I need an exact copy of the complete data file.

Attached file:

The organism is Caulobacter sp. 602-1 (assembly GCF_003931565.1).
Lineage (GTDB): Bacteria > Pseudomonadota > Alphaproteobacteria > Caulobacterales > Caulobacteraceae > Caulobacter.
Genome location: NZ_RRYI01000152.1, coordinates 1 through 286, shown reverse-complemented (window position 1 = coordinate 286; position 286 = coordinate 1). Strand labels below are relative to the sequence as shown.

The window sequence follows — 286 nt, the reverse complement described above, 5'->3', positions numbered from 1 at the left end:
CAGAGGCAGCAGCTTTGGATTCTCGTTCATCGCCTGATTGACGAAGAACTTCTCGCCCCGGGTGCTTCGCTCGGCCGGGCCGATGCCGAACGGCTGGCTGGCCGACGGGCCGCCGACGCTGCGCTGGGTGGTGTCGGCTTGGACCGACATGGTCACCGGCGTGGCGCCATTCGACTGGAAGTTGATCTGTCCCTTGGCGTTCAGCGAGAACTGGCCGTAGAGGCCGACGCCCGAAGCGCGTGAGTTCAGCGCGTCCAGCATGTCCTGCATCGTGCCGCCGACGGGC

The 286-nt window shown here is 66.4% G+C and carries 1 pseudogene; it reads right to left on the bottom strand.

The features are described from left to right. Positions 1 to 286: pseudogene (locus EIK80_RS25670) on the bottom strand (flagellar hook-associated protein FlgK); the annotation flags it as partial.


The organism is Caulobacter sp. 602-1 (assembly GCF_003931565.1).
Lineage (GTDB): Bacteria > Pseudomonadota > Alphaproteobacteria > Caulobacterales > Caulobacteraceae > Caulobacter.
Genome location: NZ_RRYI01000152.1, coordinates 1 through 286, shown reverse-complemented (window position 1 = coordinate 286; position 286 = coordinate 1). Strand labels below are relative to the sequence as shown.

The window sequence follows — 286 nt, the reverse complement described above, 5'->3', positions numbered from 1 at the left end:
CAGAGGCAGCAGCTTTGGATTCTCGTTCATCGCCTGATTGACGAAGAACTTCTCGCCCCGGGTGCTTCGCTCGGCCGGGCCGATGCCGAACGGCTGGCTGGCCGACGGGCCGCCGACGCTGCGCTGGGTGGTGTCGGCTTGGACCGACATGGTCACCGGCGTGGCGCCATTCGACTGGAAGTTGATCTGTCCCTTGGCGTTCAGCGAGAACTGGCCGTAGAGGCCGACGCCCGAAGCGCGTGAGTTCAGCGCGTCCAGCATGTCCTGCATCGTGCCGCCGACGGGC

The 286-nt window shown here is 66.4% G+C and carries 1 pseudogene; it reads right to left on the bottom strand.

The features are described from left to right. Positions 1 to 286: pseudogene (locus EIK80_RS25670) on the bottom strand (flagellar hook-associated protein FlgK); the annotation flags it as partial.